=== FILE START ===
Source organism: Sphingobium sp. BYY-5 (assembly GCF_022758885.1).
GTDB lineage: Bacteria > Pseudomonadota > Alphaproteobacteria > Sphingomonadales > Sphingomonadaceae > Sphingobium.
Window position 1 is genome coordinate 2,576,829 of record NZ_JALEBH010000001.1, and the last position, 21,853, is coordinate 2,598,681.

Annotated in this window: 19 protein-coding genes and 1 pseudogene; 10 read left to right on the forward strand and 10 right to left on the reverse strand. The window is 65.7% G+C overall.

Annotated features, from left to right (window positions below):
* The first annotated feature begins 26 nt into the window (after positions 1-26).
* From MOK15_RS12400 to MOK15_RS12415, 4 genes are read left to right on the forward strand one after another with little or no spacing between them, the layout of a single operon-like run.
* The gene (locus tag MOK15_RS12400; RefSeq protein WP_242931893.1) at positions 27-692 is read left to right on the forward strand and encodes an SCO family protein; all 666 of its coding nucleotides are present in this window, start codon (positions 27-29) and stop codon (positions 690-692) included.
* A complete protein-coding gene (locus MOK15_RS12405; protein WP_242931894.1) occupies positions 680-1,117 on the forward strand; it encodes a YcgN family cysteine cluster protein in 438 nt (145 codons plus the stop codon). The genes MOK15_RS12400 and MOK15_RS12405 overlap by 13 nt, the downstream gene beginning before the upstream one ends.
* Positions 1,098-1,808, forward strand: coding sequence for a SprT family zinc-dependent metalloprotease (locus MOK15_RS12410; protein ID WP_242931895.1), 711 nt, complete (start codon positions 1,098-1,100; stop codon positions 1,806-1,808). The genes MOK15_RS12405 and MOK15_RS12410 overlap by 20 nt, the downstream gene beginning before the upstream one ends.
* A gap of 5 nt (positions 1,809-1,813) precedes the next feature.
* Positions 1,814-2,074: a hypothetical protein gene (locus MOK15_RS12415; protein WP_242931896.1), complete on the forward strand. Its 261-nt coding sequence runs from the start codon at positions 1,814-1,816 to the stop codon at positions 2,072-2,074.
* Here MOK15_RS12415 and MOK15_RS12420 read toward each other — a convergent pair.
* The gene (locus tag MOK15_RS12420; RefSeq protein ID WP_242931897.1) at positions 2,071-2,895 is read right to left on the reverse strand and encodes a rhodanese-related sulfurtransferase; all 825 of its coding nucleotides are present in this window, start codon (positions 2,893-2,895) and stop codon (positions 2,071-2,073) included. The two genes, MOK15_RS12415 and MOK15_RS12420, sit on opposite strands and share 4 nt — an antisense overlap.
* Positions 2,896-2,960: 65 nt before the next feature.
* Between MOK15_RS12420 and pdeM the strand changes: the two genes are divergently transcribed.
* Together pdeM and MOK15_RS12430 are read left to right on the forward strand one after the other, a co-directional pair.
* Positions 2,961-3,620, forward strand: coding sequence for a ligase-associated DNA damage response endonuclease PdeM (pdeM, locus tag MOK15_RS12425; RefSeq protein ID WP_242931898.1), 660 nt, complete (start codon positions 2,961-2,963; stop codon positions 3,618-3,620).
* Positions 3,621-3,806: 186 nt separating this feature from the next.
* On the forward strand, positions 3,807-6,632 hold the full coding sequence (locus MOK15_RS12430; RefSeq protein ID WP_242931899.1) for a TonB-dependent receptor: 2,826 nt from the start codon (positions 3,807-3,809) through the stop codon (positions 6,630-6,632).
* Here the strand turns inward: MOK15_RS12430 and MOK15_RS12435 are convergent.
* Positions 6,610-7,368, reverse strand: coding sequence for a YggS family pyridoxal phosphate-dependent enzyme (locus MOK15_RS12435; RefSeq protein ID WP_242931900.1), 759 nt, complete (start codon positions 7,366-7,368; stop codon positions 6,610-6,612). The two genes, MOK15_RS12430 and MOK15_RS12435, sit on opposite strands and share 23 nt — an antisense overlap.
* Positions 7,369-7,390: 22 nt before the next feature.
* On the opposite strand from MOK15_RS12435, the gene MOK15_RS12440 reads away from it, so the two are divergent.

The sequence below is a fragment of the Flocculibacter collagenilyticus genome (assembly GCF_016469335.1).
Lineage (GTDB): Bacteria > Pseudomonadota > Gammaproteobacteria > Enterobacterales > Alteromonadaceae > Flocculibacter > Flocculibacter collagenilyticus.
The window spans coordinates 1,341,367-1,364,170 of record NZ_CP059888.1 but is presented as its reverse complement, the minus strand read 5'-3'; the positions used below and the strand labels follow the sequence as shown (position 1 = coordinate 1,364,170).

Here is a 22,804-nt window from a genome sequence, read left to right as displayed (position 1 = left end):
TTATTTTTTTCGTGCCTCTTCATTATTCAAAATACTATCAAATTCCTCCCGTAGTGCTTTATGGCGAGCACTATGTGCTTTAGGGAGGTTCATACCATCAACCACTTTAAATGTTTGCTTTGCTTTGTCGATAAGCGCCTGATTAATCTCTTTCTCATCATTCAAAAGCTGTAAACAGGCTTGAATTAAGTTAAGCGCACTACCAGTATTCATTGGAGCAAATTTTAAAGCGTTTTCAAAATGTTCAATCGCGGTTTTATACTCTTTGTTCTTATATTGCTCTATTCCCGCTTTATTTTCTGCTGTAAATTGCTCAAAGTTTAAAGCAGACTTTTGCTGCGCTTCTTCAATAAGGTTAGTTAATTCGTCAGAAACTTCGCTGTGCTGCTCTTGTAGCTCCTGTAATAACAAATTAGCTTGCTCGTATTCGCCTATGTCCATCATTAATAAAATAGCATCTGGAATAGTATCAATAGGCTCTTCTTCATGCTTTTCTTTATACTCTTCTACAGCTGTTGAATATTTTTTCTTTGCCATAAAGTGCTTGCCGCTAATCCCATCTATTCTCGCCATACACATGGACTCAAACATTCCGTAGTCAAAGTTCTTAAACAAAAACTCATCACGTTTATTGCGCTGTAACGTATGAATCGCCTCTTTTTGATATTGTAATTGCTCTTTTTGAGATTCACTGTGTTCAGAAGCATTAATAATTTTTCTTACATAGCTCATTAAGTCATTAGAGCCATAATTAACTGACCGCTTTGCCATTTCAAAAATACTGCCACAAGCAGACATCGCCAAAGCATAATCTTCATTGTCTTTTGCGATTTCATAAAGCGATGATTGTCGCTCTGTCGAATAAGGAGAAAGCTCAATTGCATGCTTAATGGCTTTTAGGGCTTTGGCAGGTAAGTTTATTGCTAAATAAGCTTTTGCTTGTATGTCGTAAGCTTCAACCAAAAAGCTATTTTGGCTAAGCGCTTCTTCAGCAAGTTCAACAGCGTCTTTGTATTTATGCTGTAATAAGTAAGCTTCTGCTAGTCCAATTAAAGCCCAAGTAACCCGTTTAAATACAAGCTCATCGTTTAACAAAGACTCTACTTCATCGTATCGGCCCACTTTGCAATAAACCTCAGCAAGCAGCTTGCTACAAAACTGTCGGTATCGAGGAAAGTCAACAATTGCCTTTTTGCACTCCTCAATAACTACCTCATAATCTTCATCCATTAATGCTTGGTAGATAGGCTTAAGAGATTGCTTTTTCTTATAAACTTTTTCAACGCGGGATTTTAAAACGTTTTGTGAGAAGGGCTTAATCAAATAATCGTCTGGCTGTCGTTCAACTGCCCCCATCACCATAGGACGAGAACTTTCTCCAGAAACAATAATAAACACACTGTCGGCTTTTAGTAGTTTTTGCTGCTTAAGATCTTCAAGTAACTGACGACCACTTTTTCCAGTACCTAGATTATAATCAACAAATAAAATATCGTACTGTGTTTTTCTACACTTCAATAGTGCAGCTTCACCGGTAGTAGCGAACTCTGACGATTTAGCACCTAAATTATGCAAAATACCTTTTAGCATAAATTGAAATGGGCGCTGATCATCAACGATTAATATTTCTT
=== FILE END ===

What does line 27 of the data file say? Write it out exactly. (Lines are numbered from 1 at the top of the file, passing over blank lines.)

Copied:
The window spans coordinates 1,341,367-1,364,170 of record NZ_CP059888.1 but is presented as its reverse complement, the minus strand read 5'-3'; the positions used below and the strand labels follow the sequence as shown (position 1 = coordinate 1,364,170).